Bonaventura Cavalieri

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Bonaventura Cavalieri
Bonaventura Cavalieri.jpeg
Cavalieri led the way to integral calculus
Bonaventura Francesco Cavalieri

Milan, Italy
DiedNovember 30, 1647(1647-11-30) (aged 48–49)
Bologna, Italy
Alma materUniversity of Pisa
Known forCavalieri's principle
Cavalieri's quadrature formula

Bonaventura Francesco Cavalieri (Latin: Cavalerius; 1598 – 30 November 1647) was an Italian mathematician and a Jesuate.[1] He is known for his work on the problems of optics and motion, work on indivisibles, the precursors of infinitesimal calculus, and the introduction of logarithms to Italy. Cavalieri's principle in geometry partially anticipated integral calculus.


Born in Milan, Cavalieri joined the Jesuates order (not to be confused with the Jesuits) at the age of fifteen and remained a member until his death.[2] He studied theology in the monastery of San Gerolamo in Milan, and geometry at the University of Pisa.

He published eleven books, his first being published in 1632. He worked on the problems of optics and motion. His astronomical and astrological work remained marginal to these main interests, though his last book, Trattato della ruota planetaria perpetua (1646), was dedicated to the former.

He was introduced to Galileo Galilei through academic and ecclesiastical contacts. Galileo exerted a strong influence on Cavalieri encouraging him to work on his new method and suggesting fruitful ideas, and Cavalieri would write at least 112 letters to Galileo. Galileo said of Cavalieri, "few, if any, since Archimedes, have delved as far and as deep into the science of geometry." He also benefited from the patronage of Cesare Marsili.[3]

Cavalieri's first book was Lo Specchio Ustorio, overo, Trattato delle settioni coniche, or The Burning Mirror, or a Treatise on Conic Sections.[4] In this book he developed the theory of mirrors shaped into parabolas, hyperbolas, and ellipses, and various combinations of these mirrors. The work was purely theoretical since the needed mirrors could not be constructed with the technologies of the time, a limitation well understood by Cavalieri.[5]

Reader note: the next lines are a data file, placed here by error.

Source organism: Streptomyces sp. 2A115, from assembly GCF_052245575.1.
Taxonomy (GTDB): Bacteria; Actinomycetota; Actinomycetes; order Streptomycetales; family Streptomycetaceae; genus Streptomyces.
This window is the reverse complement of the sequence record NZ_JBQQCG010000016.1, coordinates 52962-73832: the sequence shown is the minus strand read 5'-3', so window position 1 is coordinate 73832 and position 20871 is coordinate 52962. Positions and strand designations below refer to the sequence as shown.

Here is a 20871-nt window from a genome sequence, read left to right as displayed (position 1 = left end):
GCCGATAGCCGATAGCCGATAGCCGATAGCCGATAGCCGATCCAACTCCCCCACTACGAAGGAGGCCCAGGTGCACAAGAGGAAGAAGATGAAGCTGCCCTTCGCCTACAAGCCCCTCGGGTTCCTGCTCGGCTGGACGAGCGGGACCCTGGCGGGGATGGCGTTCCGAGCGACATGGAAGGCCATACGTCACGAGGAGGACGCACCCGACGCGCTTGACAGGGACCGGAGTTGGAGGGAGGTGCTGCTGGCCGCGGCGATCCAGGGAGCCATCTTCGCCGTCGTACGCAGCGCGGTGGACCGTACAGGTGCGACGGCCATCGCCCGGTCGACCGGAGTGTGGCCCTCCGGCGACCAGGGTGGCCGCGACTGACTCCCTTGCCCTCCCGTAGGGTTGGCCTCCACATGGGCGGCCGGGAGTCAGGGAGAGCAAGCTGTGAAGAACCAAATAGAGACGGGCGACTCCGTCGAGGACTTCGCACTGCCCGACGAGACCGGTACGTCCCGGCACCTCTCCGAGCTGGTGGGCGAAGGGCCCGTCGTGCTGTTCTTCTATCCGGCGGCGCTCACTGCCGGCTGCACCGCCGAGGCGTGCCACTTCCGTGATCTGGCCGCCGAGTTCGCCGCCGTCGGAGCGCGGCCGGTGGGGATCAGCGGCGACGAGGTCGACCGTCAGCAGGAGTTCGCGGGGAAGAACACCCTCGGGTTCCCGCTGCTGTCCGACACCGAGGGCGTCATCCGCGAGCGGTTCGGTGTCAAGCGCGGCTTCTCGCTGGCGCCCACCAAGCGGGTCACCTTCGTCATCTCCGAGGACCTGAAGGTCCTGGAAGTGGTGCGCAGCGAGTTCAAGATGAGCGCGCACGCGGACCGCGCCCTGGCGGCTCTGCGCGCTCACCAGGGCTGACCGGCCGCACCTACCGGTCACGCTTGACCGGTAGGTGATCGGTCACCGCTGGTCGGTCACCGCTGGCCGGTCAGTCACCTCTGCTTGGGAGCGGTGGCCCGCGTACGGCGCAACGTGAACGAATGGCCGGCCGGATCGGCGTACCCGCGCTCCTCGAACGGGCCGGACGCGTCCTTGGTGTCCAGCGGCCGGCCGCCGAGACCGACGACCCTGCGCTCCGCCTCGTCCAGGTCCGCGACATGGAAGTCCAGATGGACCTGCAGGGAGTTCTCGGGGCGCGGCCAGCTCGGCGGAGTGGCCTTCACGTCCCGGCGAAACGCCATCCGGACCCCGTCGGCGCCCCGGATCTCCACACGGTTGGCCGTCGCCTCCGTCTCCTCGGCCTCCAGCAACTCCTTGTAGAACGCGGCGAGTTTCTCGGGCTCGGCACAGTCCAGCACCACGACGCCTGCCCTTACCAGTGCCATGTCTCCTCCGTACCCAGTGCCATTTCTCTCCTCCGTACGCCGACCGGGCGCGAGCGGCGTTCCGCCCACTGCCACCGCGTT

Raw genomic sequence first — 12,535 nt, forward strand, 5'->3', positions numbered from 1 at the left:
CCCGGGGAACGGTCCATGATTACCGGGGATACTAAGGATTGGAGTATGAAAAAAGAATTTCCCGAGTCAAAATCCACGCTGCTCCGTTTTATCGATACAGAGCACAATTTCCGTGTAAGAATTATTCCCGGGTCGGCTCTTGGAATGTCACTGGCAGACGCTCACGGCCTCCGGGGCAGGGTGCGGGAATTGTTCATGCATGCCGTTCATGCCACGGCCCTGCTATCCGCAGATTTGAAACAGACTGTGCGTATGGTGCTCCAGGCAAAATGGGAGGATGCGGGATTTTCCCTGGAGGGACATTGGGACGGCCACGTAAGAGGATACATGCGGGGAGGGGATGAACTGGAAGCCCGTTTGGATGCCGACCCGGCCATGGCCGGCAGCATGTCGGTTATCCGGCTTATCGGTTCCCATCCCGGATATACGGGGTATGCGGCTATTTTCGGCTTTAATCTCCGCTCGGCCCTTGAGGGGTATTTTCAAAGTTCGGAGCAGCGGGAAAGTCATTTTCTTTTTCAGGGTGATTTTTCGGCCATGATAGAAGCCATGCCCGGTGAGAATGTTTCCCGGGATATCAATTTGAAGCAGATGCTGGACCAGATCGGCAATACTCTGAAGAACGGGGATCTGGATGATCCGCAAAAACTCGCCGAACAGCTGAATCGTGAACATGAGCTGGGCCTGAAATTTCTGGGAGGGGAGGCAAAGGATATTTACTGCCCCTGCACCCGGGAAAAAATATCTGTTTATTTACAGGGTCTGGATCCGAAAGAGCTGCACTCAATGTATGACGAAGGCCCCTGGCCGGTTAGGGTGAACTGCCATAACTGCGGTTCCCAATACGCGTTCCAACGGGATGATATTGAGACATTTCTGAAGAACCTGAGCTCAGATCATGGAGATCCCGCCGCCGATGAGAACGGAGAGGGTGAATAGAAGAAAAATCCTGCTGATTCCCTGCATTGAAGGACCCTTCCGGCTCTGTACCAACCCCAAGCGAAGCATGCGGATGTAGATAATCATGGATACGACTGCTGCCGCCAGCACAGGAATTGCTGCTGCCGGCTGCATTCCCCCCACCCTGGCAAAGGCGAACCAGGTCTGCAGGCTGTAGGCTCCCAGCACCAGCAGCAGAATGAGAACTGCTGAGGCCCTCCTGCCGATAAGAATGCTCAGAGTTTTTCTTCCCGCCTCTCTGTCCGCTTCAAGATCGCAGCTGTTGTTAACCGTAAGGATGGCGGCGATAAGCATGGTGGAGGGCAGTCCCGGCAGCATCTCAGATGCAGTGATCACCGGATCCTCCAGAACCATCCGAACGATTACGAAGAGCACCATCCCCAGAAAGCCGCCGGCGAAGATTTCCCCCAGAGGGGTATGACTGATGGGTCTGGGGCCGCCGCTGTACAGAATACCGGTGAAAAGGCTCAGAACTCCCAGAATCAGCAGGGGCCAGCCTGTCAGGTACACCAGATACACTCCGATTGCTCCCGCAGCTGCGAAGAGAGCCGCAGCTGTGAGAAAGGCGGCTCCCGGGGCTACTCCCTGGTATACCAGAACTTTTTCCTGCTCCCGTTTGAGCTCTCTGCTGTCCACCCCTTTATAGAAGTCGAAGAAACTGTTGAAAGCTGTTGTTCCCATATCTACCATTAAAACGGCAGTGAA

Cavalieri's work also contained theoretical designs for a new type of telescope using mirrors, a reflecting telescope.[6][7] He illustrated three different concepts for incorporating reflective mirrors within his telescope model. Plan one consisted of a large, concave mirror directed towards the sun as to reflect light into a second, smaller, convex mirror. Cavalieri's second concept consisted of a main, truncated, paraboloid mirror and a second, convex mirror. His third option illustrated a strong resemblance to his previous concept, replacing the convex secondary lens with a concave lens.[6]

Inspired by earlier work by Galileo, Cavalieri developed a new geometrical approach called the method of indivisibles to calculus and published a treatise on the topic, Geometria indivisibilibus continuorum nova quadam ratione promota (Geometry, developed by a new method through the indivisibles of the continua, 1635). In this work, an area is considered as constituted by an indefinite number of parallel segments and a volume as constituted by an indefinite number of parallel planar areas. Such elements are called indivisibles respectively of area and volume and provide the building blocks of Cavalieri's method. As an application, he computed the areas under the curves – an early integral – which is known as Cavalieri's quadrature formula.

Cavalieri is known for Cavalieri's principle, which states that the volumes of two objects are equal if the areas of their corresponding cross-sections are in all cases equal. Two cross-sections correspond if they are intersections of the body with planes equidistant from a chosen base plane. (The same principle had been previously discovered by Zu Gengzhi (480–525) of China.[8]) Cavalieri also constructed a hydraulic pump for his monastery and published tables of logarithms, emphasizing their practical use in the fields of astronomy and geography.

He died in Bologna.


Monument to Cavalieri by Giovanni Antonio Labus, Palazzo di Brera, Milan, 1844

According to Gilles-Gaston Granger, Cavalieri belongs with Newton, Leibniz, Pascal, Wallis and MacLaurin as one of those who in the 17th and 18th centuries "redefine[d] the mathematical object".[9]

The lunar crater Cavalerius is named for Cavalieri.

See also[edit]


  1. ^ Amir Alexander (2014). Infinitesimal: How a Dangerous Mathematical Theory Shaped the Modern World. Scientific American / Farrar, Straus and Giroux. ISBN 978-0374176815.
  2. ^ Eves, Howard (1998). David A. Klarner (ed.). "Slicing it Thin". Mathematical Recreations: A Collection in Honour of Martin Gardner. Dover: 100. ISBN 0-486-40089-1.
  3. ^ Cavalieri, Bonaventura, at The Galileo Project
  4. ^ Lo Specchio Ustorio, overo, Trattato delle settioni coniche
  5. ^ Stargazer, the Life and Times of the Telescope, by Fred Watson, p. 135
  6. ^ a b Ariotti, Piero E. (September 1975). "Bonaventura Cavalieri, Marin Mersenne, and the Reflecting Telescope". Isis. 66 (3): 303–321. doi:10.1086/351471. ISSN 0021-1753.
  7. ^ Eves, Howard (March 1991). "Two Surprising Theorems on Cavalieri Congruence". The College Mathematics Journal. 22 (2): 118–124. doi:10.2307/2686447. ISSN 0746-8342. JSTOR 2686447.
  8. ^ Needham, Joseph (1986). Science and Civilization in China: Volume 3; Mathematics and the Sciences of the Heavens and the Earth. Taipei: Caves Books, Ltd. Page 143.) and was first documented in his book 'Zhui Su'(《缀术》). This principle was also worked out by Shen Kuo in the 11th century.
  9. ^ (in French) Gilles-Gaston Granger, Formes, opérations, objets, Vrin, 1994, p. 365 Online quotation


Further reading[edit]

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